Interviews

Trouble Is Her Business: A Tour of Steph Cha’s Los Angeles

We return to the scene of the crime in early May. In daylight, the MTA bus bench looks innocuous, but it has been the backdrop to violence. A young Korean-American woman named Juniper Song was knocked unconscious here, attacked by an unseen assailant. She had been trailing Lori Lim, a naive femme fatale. The whole event, Song testifies, feels less like real life and more like a scene from her favorite book, Raymond Chandler’s The Big Sleep, whose rakish hero Philip Marlowe she idolizes. “For all my fascination with the violence of noir,” she says, “I had never fantasized its intrusion into my own life.” The crime occurs at the end of the second chapter of Steph Cha’s debut mystery novel, Follow Her Home, and Cha is giving me a tour of the various real-life locations from her book.

LA has a wonderful tradition—or maybe, just a habit—of confusing innocence with depravity that goes all the way back to Chandler, and that Cha cleverly carries on. Even the sunshine’s suspect in LA noir, a close cousin of the city’s talent for making every street seem like a potential movie location, special only because of its blankness. As we drive down Larchmont during our interview, Cha points out a Chipotle: “That used to be a Koo Koo Roo.”

It’s hard not to read Juniper Song as Cha’s own fictional counterpart. The novel, with its story of a twentysomething dealing with the darker parts of adolescence, has the faint whiff of roman a clef. It’s hard not to look for parallels between Song and Cha’s lives, however misleading we know these sort of clues are (both grew up in Los Angeles, Korean-American, and went away to prestigious colleges before returning to their hometown in their twenties).

The book is filled with personal landmarks from Cha’s life in LA. Two blocks west of the bus bench is a one-story house that Cha’s best friend grew up in. In Follow Her Home, that exact address is occupied by two of the novel’s main characters. Two minutes north is the apartment complex, now called The Windsor, where the novel’s story begins. Although Cha has no personal connection to the building, she has a literary one: The building, before being bought and renovated a few years back, was called The Marlowe.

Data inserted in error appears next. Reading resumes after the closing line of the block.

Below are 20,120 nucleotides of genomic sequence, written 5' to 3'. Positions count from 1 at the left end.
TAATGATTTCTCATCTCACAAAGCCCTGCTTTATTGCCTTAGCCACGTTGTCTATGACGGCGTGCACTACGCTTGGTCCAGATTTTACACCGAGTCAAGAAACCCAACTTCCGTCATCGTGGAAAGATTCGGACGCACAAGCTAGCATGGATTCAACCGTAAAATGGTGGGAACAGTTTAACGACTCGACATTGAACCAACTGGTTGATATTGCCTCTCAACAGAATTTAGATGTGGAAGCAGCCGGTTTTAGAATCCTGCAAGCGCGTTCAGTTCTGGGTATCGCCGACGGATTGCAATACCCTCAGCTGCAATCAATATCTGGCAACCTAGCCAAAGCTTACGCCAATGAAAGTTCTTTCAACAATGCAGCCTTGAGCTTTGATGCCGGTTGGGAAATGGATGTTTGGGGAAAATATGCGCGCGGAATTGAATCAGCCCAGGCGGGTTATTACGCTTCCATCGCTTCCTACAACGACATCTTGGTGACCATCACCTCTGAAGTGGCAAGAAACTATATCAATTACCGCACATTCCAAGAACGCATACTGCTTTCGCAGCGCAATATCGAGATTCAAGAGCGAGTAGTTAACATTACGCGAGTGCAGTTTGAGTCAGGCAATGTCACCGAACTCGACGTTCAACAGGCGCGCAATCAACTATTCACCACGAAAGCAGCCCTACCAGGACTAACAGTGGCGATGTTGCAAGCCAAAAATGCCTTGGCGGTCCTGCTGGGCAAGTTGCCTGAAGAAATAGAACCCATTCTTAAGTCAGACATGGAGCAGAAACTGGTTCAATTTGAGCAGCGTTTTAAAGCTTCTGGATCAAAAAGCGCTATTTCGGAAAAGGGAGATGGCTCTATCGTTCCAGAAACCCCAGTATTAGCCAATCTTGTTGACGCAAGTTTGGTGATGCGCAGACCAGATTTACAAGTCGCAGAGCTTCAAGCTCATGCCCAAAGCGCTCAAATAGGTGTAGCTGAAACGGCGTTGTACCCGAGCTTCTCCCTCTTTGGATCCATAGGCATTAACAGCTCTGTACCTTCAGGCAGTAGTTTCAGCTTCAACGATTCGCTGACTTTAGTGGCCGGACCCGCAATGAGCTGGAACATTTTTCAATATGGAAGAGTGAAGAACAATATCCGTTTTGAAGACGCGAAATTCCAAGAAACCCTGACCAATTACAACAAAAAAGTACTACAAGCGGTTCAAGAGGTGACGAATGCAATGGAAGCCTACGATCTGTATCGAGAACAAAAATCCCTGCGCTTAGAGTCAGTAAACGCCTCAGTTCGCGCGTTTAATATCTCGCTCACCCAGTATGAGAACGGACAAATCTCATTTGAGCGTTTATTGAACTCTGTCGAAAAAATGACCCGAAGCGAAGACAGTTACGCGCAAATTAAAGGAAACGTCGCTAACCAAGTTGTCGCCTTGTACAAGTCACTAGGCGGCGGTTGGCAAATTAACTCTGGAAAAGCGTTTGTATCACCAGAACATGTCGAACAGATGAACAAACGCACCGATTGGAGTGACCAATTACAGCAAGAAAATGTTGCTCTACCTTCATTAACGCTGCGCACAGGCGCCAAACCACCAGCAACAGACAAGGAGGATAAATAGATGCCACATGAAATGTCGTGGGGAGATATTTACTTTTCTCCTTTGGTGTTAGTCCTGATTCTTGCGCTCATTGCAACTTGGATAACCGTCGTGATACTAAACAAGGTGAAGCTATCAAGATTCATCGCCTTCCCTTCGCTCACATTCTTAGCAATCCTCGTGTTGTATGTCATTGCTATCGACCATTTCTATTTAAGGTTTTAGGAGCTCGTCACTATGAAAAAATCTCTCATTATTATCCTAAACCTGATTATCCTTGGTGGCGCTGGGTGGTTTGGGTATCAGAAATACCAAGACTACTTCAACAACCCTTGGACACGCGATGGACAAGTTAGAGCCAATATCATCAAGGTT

We spend the rest of the afternoon driving around Los Angeles. Cha’s dog Duke barks mournfully throughout the interview. Appropriately, it sounds like someone being murdered.

SAM FREILICH: When you started writing the book did you know it was going to take place in LA?

STEPH CHA: Yes, always. And I knew that it was going to feature a Korean-American woman. I started writing the book the summer between my first and second year of law school. I probably only wrote a chapter, though. I was working at a firm I hated, which is loosely the basis of the one in the book. All of my best friends from high school were back home and that summer we would go out Korean clubbing once or twice a week.

Korean clubbing is this really weird culture. I had originally written a part about booking clubs into the novel, and I’m kind of sad I took it out. At these Korean clubs, women don’t have to pay, and they get to sit at these little promo tables and waiters come and matchmake them with men. We used to do that all the time. I’m a pretty determined feminist, but these clubs are about as antithetical as you can get.

SF: It seems, though, like that experience of going to the clubs that summer became a big part of the book. What prompted the decision to begin writing in the first place?

SC: I read a lot, and I always knew writing was something I wanted to give a shot. I was interested in writing, because I think anyone who reads a ton will inevitably want to write. There’s no barriers to wanting to be a writer.

Eventually, I read Chandler in a college class as a freshman and thought it would be fun to have a Korean-American version of Marlowe, just because I know K-Town and the Korean part of LA so well. I wanted to talk about yellow fever and why that subject’s interesting to me, and I saw noir as being a good tool to explore that interest.

I also saw that LA today is vastly different from Chandler’s LA, and I thought it would be interesting to show that. Once I recognized a potential niche, I had the idea in my head to write the novel. But I didn’t end up starting until once I was in law school and realized that I didn’t want to be a lawyer.

SF: How is your LA different from Chandler’s?

SC: Well, first off, one of the things I like most about noir is its versatility, how it’s this neat tool you can use to explore basically anything you want. And the thing that really struck me about the detective genre, and one of its appealing aspects, is how the private eye can go anywhere in a city. Marlowe is able to go everywhere, but everyone he meets is inevitably white. Only occasionally will he meet someone of a different color, and then he immediately feels compelled to call attention to that person’s difference. This disparity always jumped out at me. In many ways Chandler translates well to today, except there are also these jarring moments where it’s obvious that the guy was writing in the 1940s.

So that’s part of the difference. LA is simply more diverse now than it was then. And it was very important to me that my book had a diverse cast to reflect that. I knew that I wanted to have an Asian-American lead character, rather than the Asian-American sidekick. I knew that I wanted it to be at least partly about the exoticization of Asian-American women—the other side of that coin usually involves a white man with power and money, and so it was important, too, that the story reflect that. And I definitely knew that I wanted to have a main Latino character, because it’s LA and it would be weird to have an LA novel without any kind of Latino character in the main cast.